The upcoming AstaGuru auction will feature 50 works of the modern masters
In 1972, troubled by the war that India had fought on its borders, one of its leading artists MF Husain painted a plea of peace. The oil on canvas had as its protagonists the three politicians at the centre of the conflict: Indian Prime Minister Indira Gandhi, leader of West Pakistan Zulfikar Ali Bhutto, and Sheikh Mujibur Rahman, Awami League leader, who later became the President of Bangladesh. With their contours merging in the portrayal, Husain also depicts the devastation of the war and the strands of saffron and green in a corner. Part of the Pitti family collection and featured in the documentary A Painter of Our Time, directed by Santi P Chaudhury, the work will be part of AstaGuru’s Modern Indian Art Online Auction to be held on September 8 and 9.
“Through this rare and important work, the artist showcases a rare glimpse into his political intellect, yet he stays true to his fundamental approach towards creating art that of being a humanist,” reads a note accompanying the work in the auction catalogue.
The auction includes a total of 50 works by modern masters such as MF Husain, SH Raza, Krishen Khanna, Bhupen Khakhar, FN Souza, Anjolie Ela Menon, KK Hebbar, Ganesh Pyne and Jamini Roy.
Speaking about the collection and the auction market, Sneha Gautam, Vice President- Client Relations, AstaGuru, stated, “The demand for modern Indian art has increased exponentially in the last year, with the Indian art auction market having its strongest year ever. The Indian auction market witnessed the highest turnover to date with the demand for the Moderns increasing by over 65 per cent from the previous financial year. This further substantiates the great potential in the Indian art market, and while seasoned collectors continue to expand and enrich their collections, new bidders are constantly seeking to acquire works at every price point.”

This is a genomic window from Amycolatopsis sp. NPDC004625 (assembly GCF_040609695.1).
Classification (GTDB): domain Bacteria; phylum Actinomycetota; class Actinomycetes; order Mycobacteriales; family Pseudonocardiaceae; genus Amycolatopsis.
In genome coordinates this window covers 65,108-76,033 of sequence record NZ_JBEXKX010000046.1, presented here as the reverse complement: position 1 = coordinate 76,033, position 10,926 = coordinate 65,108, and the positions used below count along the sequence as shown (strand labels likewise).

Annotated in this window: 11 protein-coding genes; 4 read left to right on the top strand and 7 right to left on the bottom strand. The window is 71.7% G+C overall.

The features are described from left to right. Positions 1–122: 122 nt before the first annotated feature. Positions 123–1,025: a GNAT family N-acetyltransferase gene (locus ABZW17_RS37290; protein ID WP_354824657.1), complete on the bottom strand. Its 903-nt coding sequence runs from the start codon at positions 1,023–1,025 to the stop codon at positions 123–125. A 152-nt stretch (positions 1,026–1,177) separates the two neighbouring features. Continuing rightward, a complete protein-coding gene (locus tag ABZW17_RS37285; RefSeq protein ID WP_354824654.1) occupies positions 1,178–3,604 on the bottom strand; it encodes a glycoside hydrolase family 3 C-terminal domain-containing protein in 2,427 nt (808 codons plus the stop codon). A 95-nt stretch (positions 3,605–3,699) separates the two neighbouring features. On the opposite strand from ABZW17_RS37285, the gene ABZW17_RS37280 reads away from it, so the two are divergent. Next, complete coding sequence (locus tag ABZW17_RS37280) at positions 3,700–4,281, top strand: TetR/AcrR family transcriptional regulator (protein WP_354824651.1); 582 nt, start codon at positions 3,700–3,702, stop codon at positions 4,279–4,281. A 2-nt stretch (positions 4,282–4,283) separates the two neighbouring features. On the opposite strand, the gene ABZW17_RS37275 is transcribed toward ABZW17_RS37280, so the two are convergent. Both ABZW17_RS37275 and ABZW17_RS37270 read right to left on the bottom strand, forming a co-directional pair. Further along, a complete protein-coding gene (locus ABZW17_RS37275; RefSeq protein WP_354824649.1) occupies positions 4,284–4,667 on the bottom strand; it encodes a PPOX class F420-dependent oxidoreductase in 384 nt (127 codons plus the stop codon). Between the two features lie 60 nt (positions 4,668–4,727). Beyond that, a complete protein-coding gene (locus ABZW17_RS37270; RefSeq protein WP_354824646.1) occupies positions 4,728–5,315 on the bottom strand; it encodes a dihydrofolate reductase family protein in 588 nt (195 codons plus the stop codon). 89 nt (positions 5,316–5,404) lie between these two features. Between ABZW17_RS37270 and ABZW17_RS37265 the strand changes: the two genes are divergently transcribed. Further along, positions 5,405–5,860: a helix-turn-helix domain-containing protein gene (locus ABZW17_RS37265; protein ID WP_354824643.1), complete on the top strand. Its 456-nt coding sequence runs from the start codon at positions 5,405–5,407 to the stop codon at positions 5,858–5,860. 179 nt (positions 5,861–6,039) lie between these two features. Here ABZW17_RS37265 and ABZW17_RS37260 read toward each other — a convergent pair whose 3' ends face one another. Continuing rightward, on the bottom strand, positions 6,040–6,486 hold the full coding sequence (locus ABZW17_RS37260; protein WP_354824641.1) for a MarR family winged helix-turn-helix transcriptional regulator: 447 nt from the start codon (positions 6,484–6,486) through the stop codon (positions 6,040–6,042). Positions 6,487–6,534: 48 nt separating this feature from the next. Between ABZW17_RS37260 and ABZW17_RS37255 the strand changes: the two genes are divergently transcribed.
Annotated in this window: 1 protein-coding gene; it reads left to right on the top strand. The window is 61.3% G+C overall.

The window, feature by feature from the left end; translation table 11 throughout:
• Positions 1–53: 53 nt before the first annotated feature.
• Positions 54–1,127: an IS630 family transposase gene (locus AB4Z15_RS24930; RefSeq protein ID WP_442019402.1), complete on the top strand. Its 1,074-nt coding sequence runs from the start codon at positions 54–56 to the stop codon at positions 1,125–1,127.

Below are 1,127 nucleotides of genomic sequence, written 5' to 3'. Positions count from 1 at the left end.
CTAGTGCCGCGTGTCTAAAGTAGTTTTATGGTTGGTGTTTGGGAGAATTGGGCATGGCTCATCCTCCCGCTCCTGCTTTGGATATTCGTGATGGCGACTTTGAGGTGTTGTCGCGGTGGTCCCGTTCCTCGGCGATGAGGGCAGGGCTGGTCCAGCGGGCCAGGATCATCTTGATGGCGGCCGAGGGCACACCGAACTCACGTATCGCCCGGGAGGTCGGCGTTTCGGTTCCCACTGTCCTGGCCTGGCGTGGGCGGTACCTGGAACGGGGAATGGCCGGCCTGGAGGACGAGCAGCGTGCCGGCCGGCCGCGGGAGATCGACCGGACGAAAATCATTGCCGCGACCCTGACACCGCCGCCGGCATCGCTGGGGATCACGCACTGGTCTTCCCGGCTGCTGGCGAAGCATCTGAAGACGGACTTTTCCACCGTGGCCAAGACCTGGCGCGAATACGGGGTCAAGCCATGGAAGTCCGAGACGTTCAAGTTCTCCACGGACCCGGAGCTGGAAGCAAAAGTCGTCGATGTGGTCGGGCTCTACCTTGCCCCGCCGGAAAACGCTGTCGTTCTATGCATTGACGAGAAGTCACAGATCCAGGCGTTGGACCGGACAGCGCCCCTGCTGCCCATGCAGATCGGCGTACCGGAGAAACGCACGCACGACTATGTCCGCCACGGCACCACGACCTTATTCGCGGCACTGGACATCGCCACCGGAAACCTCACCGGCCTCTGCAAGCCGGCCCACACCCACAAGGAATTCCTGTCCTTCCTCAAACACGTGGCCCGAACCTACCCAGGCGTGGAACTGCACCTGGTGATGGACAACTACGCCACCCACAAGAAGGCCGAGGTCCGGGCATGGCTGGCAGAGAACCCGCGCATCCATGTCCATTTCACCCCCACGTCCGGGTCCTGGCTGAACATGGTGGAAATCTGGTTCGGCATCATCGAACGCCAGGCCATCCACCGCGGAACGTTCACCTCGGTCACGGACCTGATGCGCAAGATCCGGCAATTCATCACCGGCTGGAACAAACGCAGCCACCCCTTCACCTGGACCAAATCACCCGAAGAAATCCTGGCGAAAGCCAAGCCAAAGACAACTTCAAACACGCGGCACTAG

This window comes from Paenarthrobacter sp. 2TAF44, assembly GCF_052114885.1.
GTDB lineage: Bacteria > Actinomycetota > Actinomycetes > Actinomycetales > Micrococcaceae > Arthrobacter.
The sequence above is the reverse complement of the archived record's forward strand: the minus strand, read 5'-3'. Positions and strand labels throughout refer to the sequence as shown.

The other highlights of the auction include SH Raza’s 1997 Prakriti, in shades of blue, black and green (estimated at Rs 1.8 – 2 crores) and his 1973 expressionist canvas L’orage. “(It) showcases the artist’s heightened sensibility with regards to the colour composition he adopted. The master’s ability to translate and etch the jurisprudence of energy in its purest form, in its intangible state is the very foundation and the exposition of his artistic legacy,” reads the catalogue note.
Also coming under the hammer is Akbar Padamsee’s 1963 Landscape painted after his famous grey series, Manjit Bawa’s 1978 Flying, Krishen Khanna’s biblical Emaus and an untitled, 1994, painted stoneware ceramic by Bhupen Khakhar.
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